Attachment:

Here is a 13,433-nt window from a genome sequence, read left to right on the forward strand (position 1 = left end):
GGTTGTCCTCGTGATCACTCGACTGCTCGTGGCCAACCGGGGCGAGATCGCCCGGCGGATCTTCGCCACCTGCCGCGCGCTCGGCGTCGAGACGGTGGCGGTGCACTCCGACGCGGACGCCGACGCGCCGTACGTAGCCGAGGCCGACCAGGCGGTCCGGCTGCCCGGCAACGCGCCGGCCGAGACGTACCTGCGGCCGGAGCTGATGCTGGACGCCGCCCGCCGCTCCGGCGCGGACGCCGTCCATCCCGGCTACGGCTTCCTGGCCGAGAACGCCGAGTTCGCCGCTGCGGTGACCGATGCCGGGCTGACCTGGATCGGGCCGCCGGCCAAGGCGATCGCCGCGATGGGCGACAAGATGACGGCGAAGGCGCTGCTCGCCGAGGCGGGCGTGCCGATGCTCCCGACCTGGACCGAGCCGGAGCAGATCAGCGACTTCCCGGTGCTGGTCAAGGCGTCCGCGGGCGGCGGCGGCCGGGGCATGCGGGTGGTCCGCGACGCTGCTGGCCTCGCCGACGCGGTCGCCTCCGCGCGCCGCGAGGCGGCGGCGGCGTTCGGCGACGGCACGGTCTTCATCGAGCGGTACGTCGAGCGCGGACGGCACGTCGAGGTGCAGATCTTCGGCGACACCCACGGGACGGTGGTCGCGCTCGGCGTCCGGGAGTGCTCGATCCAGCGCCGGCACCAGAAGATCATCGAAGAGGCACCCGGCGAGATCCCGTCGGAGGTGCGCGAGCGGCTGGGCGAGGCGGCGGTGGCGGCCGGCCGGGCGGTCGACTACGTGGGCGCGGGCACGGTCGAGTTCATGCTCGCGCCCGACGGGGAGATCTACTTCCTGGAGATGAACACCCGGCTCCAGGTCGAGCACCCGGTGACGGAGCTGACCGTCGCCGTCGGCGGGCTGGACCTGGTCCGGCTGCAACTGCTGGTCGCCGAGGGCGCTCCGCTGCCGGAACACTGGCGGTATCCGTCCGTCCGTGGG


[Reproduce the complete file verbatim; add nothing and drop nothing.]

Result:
Here is a 13,433-nt window from a genome sequence, read left to right on the forward strand (position 1 = left end):
GGTTGTCCTCGTGATCACTCGACTGCTCGTGGCCAACCGGGGCGAGATCGCCCGGCGGATCTTCGCCACCTGCCGCGCGCTCGGCGTCGAGACGGTGGCGGTGCACTCCGACGCGGACGCCGACGCGCCGTACGTAGCCGAGGCCGACCAGGCGGTCCGGCTGCCCGGCAACGCGCCGGCCGAGACGTACCTGCGGCCGGAGCTGATGCTGGACGCCGCCCGCCGCTCCGGCGCGGACGCCGTCCATCCCGGCTACGGCTTCCTGGCCGAGAACGCCGAGTTCGCCGCTGCGGTGACCGATGCCGGGCTGACCTGGATCGGGCCGCCGGCCAAGGCGATCGCCGCGATGGGCGACAAGATGACGGCGAAGGCGCTGCTCGCCGAGGCGGGCGTGCCGATGCTCCCGACCTGGACCGAGCCGGAGCAGATCAGCGACTTCCCGGTGCTGGTCAAGGCGTCCGCGGGCGGCGGCGGCCGGGGCATGCGGGTGGTCCGCGACGCTGCTGGCCTCGCCGACGCGGTCGCCTCCGCGCGCCGCGAGGCGGCGGCGGCGTTCGGCGACGGCACGGTCTTCATCGAGCGGTACGTCGAGCGCGGACGGCACGTCGAGGTGCAGATCTTCGGCGACACCCACGGGACGGTGGTCGCGCTCGGCGTCCGGGAGTGCTCGATCCAGCGCCGGCACCAGAAGATCATCGAAGAGGCACCCGGCGAGATCCCGTCGGAGGTGCGCGAGCGGCTGGGCGAGGCGGCGGTGGCGGCCGGCCGGGCGGTCGACTACGTGGGCGCGGGCACGGTCGAGTTCATGCTCGCGCCCGACGGGGAGATCTACTTCCTGGAGATGAACACCCGGCTCCAGGTCGAGCACCCGGTGACGGAGCTGACCGTCGCCGTCGGCGGGCTGGACCTGGTCCGGCTGCAACTGCTGGTCGCCGAGGGCGCTCCGCTGCCGGAACACTGGCGGTATCCGTCCGTCCGTGGG